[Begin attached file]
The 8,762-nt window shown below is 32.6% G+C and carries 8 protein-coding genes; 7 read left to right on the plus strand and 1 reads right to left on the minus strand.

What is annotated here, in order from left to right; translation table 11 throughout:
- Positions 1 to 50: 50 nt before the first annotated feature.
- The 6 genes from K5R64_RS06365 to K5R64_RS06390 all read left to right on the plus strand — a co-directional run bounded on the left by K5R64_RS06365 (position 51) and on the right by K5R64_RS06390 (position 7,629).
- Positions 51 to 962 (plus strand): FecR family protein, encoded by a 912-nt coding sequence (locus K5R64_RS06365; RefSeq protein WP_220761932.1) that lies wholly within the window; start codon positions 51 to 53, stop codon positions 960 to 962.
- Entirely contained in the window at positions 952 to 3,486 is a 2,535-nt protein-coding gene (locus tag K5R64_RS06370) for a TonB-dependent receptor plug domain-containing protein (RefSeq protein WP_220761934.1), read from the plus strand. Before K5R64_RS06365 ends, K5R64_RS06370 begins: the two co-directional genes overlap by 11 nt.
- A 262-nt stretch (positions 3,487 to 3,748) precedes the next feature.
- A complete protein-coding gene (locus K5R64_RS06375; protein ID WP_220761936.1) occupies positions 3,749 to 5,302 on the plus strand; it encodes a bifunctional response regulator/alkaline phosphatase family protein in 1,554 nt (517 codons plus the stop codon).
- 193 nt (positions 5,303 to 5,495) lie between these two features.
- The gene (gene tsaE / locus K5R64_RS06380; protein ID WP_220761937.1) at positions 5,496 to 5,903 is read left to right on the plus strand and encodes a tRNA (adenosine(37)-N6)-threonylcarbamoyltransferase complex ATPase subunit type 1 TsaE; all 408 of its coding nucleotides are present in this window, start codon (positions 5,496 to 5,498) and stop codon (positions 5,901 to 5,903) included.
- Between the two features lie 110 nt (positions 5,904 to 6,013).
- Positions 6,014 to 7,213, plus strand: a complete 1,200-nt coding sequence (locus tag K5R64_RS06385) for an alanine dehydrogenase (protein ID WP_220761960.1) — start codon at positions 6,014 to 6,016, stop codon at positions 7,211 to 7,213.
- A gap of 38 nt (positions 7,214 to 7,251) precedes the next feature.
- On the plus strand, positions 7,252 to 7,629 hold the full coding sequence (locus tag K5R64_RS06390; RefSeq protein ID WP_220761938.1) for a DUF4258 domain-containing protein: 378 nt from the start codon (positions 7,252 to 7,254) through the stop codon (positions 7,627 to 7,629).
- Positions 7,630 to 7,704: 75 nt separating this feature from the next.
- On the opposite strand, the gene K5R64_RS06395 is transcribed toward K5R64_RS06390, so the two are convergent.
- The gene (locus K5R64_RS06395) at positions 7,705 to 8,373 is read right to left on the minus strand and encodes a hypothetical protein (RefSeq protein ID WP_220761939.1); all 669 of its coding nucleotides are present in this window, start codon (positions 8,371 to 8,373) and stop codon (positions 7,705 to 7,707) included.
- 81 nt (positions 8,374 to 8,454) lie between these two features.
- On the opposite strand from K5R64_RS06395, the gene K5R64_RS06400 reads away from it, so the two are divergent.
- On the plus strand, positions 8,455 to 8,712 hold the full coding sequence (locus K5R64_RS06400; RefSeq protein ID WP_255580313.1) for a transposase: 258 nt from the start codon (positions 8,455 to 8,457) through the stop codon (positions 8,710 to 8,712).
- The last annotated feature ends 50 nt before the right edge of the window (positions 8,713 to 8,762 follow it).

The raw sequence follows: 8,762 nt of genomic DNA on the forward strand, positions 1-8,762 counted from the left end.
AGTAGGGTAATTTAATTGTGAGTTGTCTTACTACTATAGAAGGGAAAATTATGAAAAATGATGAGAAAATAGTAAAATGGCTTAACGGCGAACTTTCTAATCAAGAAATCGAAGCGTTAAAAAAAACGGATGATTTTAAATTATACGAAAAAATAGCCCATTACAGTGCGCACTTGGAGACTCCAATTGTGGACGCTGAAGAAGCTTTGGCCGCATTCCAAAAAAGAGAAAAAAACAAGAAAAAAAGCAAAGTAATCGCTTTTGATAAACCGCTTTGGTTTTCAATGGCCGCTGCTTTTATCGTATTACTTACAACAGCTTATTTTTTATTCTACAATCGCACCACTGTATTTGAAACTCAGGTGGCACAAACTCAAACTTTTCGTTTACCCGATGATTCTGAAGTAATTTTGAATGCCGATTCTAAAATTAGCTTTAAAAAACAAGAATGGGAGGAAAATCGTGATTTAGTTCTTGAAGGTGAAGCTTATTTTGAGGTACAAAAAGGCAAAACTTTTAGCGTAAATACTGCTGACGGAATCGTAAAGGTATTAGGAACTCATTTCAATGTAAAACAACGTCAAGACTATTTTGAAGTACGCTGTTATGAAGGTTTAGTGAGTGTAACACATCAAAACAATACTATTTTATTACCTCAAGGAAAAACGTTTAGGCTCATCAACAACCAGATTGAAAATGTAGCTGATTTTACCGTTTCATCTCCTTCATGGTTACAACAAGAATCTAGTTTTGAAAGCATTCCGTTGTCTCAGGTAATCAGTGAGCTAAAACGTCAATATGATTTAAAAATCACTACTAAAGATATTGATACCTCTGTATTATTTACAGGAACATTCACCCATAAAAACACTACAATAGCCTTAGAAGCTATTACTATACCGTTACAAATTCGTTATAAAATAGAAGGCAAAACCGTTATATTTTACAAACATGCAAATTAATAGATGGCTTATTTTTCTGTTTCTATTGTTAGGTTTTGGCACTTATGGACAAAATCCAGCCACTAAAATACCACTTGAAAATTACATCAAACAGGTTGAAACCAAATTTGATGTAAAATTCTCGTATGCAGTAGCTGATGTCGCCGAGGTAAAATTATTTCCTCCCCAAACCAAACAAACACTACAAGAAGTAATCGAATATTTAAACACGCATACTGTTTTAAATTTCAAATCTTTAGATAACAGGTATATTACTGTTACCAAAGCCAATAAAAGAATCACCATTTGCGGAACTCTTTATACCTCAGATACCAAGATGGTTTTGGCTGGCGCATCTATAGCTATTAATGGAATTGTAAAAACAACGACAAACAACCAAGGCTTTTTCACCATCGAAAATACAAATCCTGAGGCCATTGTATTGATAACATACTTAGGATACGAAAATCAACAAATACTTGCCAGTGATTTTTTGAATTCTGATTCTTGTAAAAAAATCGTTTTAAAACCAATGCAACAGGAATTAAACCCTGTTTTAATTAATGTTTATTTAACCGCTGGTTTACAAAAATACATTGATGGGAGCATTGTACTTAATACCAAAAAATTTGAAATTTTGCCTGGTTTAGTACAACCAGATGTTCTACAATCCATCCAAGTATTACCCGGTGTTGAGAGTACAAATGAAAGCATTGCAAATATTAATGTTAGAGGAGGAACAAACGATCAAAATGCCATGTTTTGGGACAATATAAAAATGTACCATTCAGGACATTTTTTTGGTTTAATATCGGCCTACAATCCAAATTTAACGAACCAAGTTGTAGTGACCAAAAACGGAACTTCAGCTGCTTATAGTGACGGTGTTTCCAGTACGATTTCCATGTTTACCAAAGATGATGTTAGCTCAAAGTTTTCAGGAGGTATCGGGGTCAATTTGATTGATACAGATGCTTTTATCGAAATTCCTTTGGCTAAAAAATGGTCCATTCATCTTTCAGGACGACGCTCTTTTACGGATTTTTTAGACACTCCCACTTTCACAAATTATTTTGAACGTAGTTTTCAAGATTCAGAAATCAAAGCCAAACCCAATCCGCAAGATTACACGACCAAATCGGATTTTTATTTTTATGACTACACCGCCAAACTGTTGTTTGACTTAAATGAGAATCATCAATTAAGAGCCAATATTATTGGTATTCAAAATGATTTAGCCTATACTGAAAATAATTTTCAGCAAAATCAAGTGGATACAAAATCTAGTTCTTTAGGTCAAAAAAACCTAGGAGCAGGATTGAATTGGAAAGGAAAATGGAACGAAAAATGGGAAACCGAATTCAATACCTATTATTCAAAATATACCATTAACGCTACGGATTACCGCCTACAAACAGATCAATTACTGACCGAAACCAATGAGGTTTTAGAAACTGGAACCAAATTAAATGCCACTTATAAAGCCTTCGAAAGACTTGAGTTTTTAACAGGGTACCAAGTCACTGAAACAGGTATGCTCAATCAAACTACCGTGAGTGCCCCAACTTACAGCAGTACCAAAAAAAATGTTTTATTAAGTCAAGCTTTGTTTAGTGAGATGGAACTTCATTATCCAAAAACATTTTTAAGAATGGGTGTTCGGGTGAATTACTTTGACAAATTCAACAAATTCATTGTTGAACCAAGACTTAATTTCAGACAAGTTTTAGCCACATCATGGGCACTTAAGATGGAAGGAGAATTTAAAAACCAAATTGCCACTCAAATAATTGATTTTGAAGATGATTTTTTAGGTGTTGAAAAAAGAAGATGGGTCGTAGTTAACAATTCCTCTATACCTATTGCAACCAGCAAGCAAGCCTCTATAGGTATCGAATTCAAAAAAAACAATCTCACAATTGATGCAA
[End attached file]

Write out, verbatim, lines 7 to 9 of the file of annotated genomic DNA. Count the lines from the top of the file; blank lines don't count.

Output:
- A 262-nt stretch (positions 3,487 to 3,748) precedes the next feature.
- A complete protein-coding gene (locus K5R64_RS06375; protein ID WP_220761936.1) occupies positions 3,749 to 5,302 on the plus strand; it encodes a bifunctional response regulator/alkaline phosphatase family protein in 1,554 nt (517 codons plus the stop codon).
- 193 nt (positions 5,303 to 5,495) lie between these two features.